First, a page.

There are several alternatives to document.write in JavaScript. These include using innerHTML, textContent, or createElement along with appendChild. These methods are more efficient and do not block the HTML parsing process. They also allow for better control over where and how the new content is inserted into the document.

How can I use innerHTML as an alternative to document.write?

innerHTML is a property that can be used to get or set the HTML content of an element. To use it as an alternative to document.write, you can select an element and set its innerHTML property to the desired HTML string. For example:

document.getElementById('myElement').innerHTML = '<p>New content</p>';

How can I use textContent as an alternative to document.write?

textContent is a property that can be used to get or set the text content of a node and its descendants. To use it as an alternative to document.write, you can select an element and set its textContent property to the desired text. For example:

document.getElementById('myElement').textContent = 'New content';

How can I use createElement and appendChild as alternatives to document.write?

createElement is a method that can be used to create a new element, and appendChild is a method that can be used to append a child node to a parent node. To use them as alternatives to document.write, you can create a new element, set its content, and then append it to the desired parent element. For example:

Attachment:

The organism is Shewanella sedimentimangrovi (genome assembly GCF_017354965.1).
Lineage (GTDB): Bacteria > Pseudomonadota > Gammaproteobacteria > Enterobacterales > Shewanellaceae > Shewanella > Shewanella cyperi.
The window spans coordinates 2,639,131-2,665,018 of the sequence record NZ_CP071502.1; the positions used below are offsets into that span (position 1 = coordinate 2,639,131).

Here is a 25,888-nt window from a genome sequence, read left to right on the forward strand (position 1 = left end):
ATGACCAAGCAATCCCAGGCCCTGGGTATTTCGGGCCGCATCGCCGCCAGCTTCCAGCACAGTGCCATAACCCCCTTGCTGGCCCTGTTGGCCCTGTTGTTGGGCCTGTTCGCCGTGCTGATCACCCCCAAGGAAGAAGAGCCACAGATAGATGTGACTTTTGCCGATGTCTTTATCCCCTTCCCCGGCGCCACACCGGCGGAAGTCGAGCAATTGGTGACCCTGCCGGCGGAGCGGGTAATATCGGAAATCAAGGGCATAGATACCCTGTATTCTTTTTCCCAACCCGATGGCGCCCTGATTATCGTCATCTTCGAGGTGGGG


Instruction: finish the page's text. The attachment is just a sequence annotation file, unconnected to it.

var newElement = document.createElement('p');
newElement.textContent = 'New content';

Are there any other methods I can use as alternatives to document.write?

Yes, there are other methods you can use as alternatives to document.write. These include insertAdjacentHTML, insertBefore, and replaceChild. These methods provide more flexibility in terms of where and how the new content is inserted into the document.

Can I use jQuery as an alternative to document.write?

Yes, jQuery provides several methods that can be used as alternatives to document.write. These include .html(), .text(), and .append(). These methods are similar to their JavaScript counterparts but provide a more convenient and powerful syntax.

What are the benefits of using alternatives to document.write?

Using alternatives to document.write can lead to several benefits. These include improved performance, better control over the document’s structure, and compatibility with modern web development practices. It also makes your code easier to read and maintain.

Can I still use document.write in modern web development?

While it’s technically possible to use document.write in modern web development, it’s generally discouraged due to the issues mentioned earlier. It’s recommended to use the alternatives instead, as they provide a more efficient and flexible way to manipulate the document’s content.

Where can I learn more about the alternatives to document.write?

There are many resources available online where you can learn more about the alternatives to document.write. These include web development tutorials, online courses, and documentation on JavaScript and jQuery. You can also check out the articles and discussions on websites like Stack Overflow and CodeProject.

James EdwardsJames Edwards
View Author

James is a freelance web developer based in the UK, specialising in JavaScript application development and building accessible websites. With more than a decade's professional experience, he is a published author, a frequent blogger and speaker, and an outspoken advocate of standards-based development.